Joint Committee on Human Rights First Report

D. Part 1, Chapter 2: Combatting alcohol-related disorder

11. These provisions include:

(i) a nation-wide power to make orders designating specified public places as being, in effect, alcohol-free zones;

(ii) a power for a senior police officer to make a closure order in respect of premises for a period of up to 24 hours;

(iii) amendments to the law relating to alcohol and young persons;

(iv) the extension to bar staff of criminal liability in relation to certain responsibilities previously imposed only on licensees.

(i) Prohibiting alcohol in designated public places: clauses 12-16

12. These clauses would allow local authorities to make orders designating identified public places for the purposes of the Chapter if satisfied that nuisance or annoyance to members or a section of the public, or disorder, has been associated with the consumption of intoxicating liquor there.[12] When an order has been made in relation to a public place, a constable will be entitled to require a person to stop consuming intoxicating liquor there if he reasonably believes that the person is or has been consuming intoxicating liquor, or intends to consume it, in the designated public place. The constable will also have power to require such a person to surrender any intoxicating liquor or unsealed container for such liquor. Failing without reasonable excuse to comply with a requirement under this provision would be an offence.[13]

13. This makes nationwide provision equivalent to the local arrangements already made under bylaws by 113 local authorities under section 235 of the Local Government Act 1972 and other powers. The Home Office told us that the extension proposed in the Bill is a response to the well-established link between alcohol consumption and violent crime,[14] and is intended 'to provide a consistent set of powers backed by a power of arrest which may be adopted by local authorities in a quicker and less bureaucratic process than the adoption of bylaws.'[15]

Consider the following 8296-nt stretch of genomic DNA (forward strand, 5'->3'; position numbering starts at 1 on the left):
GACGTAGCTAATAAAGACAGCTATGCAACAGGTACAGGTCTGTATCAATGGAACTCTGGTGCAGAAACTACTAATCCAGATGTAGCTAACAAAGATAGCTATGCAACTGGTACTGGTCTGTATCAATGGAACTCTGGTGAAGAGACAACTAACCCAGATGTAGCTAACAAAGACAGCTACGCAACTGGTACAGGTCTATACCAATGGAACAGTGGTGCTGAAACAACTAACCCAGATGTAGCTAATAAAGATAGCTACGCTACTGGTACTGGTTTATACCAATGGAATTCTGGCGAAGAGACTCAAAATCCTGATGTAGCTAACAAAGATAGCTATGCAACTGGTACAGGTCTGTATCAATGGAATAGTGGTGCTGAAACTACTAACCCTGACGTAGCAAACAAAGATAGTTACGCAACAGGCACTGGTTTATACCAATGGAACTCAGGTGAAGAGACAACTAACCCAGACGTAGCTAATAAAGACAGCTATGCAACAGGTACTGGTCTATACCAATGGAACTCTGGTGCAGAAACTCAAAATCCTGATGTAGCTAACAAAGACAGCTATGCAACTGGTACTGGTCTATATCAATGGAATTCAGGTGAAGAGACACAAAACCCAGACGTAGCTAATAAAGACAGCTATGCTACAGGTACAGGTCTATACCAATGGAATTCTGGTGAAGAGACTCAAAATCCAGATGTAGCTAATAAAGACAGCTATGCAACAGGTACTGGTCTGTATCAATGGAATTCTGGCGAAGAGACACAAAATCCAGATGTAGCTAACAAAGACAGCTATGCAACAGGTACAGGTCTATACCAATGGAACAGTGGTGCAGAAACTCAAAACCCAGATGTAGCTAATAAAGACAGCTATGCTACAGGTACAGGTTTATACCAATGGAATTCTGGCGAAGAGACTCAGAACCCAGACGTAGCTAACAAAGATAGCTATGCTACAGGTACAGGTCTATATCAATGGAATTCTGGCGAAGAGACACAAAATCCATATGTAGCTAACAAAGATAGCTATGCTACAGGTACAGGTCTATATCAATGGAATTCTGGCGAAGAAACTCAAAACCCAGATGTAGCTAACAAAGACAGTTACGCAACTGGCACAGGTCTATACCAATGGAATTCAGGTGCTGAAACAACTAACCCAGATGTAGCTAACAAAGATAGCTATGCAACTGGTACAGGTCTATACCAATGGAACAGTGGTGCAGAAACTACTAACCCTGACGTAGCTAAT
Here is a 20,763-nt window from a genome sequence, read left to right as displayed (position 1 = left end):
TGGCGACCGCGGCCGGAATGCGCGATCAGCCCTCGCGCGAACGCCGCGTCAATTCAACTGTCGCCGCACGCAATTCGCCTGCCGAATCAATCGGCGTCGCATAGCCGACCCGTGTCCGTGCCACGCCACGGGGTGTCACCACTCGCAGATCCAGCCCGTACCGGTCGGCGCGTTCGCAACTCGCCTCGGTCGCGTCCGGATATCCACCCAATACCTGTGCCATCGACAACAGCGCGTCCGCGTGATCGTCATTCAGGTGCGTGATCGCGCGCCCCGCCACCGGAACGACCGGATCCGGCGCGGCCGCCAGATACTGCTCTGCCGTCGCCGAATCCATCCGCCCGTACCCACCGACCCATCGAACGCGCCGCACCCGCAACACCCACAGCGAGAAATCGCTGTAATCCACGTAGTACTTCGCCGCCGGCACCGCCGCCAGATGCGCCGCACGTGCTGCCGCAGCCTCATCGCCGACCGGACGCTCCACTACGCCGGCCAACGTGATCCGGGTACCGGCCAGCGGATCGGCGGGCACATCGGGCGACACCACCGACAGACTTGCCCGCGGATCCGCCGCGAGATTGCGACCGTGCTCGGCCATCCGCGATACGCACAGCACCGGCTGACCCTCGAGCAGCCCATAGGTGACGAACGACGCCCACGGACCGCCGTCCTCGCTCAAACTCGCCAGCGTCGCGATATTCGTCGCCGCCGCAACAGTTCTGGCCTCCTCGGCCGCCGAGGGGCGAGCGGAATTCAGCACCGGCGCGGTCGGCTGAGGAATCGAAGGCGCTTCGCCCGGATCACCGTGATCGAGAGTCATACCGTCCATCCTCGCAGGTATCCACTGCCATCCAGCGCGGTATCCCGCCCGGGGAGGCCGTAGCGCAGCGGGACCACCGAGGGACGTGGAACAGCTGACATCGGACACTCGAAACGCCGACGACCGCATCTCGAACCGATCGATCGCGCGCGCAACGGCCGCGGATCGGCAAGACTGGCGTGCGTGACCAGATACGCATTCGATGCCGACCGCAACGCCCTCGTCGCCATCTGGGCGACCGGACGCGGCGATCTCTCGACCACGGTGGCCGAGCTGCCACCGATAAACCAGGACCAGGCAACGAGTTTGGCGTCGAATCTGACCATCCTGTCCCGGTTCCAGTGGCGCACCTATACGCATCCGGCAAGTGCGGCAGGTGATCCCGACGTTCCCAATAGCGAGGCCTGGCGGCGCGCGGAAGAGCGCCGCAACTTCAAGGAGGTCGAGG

14. The power to designate public places for this purpose is very wide. The test in clause 15(2), 'if they are satisfied that...', is subjective, making it difficult to challenge a designation by way of judicial review. 'Public place' is defined as 'any place to which the public or any section of the public has access, on payment or otherwise, as of right or by virtue of express or implied permission'.[16] Thus a place which is privately owned and enclosed behind walls or fences may be a designated public place in which consumption or possession of alcohol can be effectively proscribed by a constable, if the local authority is satisfied that the conditions mentioned in clause 13(2) are met.

15. These provisions have the capacity to interfere with the right to respect for private life and the home under ECHR Article 8.1 (even if the place in question is defined as public for the purposes of clause 15), and with the right to quiet enjoyment of property under Article 1 of Protocol No. 1. It is likely that the interference with the freedoms in question would be accepted as pursuing a legitimate purpose under Art. 8.2 and a public interest or general interest within Art. 1 of Protocol No. 1.

16. However, we were concerned about the possibility that the provisions might fail to satisfy the standards necessary to justify the intrusion under those Articles in two respects: the requirement for legal certainty,[17] and the need for a fair balance to be struck between competing interests. We raised these matters with the Home Office.